Review: The Kissing Booth

Review: The Kissing Booth

penguin.com

Natalie Bartelt, staff writer

The Kissing Booth by Beth Reekles was definitely an interesting read. It tells about a girl named Elle who runs a kissing booth with her best friend, Lee, at their school’s Spring Carnival. She ends up kissing Lee’s older brother, Noah, and decides they have to hide their unofficial relationship from Lee in order to protect his feelings. As they explore whatever is between them, they deal with many obstacles as Elle often gets upset with Noah due to his possessive and angry nature, something I myself found toxic and annoying. The book was written pretty poorly but I can’t say I hated it and, although there are many things that could’ve been better, I liked it. 

If you were to read this novel after watching the Netflix movie that is based on it like I did, you’d probably be a little confused. Almost all of the events in the movie are mixed up and occur at different times than in the book and there are many characters in the novel that are introduced without explanation then never brought up again. The movie hardly sticks to the storyline of the book and adds a lot of its own unique details. This on its own doesn’t make either version bad, but it can be somewhat hard to keep up with at first.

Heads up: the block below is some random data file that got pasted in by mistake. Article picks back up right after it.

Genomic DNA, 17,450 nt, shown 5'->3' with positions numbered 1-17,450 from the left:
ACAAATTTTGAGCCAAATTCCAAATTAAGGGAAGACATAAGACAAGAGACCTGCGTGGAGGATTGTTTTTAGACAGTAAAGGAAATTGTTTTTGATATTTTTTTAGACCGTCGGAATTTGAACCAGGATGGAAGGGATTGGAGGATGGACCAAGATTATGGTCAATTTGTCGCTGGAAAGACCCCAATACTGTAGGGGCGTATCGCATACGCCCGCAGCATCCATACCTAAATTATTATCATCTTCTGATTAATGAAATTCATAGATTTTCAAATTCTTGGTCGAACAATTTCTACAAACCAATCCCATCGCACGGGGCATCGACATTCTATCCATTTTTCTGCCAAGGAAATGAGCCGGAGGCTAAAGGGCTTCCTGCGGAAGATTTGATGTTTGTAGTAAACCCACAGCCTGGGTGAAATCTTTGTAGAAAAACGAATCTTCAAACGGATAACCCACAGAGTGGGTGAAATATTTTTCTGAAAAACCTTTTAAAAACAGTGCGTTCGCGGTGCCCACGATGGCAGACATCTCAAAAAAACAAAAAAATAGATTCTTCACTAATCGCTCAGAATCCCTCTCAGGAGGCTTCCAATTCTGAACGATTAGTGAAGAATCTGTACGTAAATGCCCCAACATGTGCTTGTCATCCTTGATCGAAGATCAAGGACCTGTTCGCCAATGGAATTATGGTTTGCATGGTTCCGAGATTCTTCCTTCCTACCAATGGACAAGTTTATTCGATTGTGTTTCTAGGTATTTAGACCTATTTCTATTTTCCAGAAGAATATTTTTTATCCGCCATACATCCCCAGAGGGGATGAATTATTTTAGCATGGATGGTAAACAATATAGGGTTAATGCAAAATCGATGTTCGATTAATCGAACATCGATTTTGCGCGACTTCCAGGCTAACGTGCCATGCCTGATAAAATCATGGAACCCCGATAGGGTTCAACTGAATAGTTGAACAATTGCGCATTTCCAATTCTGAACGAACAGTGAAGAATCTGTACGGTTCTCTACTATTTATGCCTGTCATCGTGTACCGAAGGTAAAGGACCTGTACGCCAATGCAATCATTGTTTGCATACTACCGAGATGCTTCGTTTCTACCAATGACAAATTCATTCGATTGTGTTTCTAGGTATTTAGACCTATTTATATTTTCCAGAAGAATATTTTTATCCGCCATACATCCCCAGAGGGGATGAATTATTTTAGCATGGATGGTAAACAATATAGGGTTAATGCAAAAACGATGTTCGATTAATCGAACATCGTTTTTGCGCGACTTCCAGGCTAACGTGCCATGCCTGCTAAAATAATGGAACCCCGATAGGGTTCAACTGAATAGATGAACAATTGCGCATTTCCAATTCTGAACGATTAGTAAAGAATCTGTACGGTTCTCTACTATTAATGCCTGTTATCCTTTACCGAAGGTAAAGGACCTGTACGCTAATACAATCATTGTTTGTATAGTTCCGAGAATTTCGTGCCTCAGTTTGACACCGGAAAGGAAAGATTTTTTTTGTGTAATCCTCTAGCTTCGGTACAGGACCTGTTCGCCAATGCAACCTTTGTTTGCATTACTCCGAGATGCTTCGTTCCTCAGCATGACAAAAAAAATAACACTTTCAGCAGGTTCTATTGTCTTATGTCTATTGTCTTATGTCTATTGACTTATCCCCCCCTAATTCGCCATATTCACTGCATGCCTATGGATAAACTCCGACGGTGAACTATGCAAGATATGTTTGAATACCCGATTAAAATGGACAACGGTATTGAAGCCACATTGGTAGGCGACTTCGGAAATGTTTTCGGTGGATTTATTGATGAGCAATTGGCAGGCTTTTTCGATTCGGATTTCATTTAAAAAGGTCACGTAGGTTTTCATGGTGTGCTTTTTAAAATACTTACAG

Something that really bugged me throughout the story was Noah’s possessiveness over Elle. I understand liking the overprotective type, but this was just plain toxic. Noah got mad when other guys did so much as look in Elle’s direction. For example, when Elle went on her first date, Noah was there. The book says, “His eyes flitted past me to Noah, who was giving him the coldest look I’d ever seen. Scary. Threatening.” Things like this were completely unnecessary, especially since it was revealed that Noah had been warning about every guy in the school not to ask her out when they weren’t even together. The story tends to romanticize controlling and jealous partners.

Although I would describe the book as poorly written, the author was fifteen when she wrote it and it was originally uploaded to the story-sharing app Wattpad, therefore it is not fair to judge it as if she had written it as an experienced writer. I think the rewrites by professionals were obvious at times and conversation was always cheesy, but it doesn’t change the fact that it was fun to read and how it portrayed that complicated love story readers love.

In all honesty, I’d found myself cringing after every other chapter but I still got stuck in the book and would definitely recommend it to romance-loving readers. It was a cute story overall, I would just say don’t expect it to be the best novel you’ve ever read.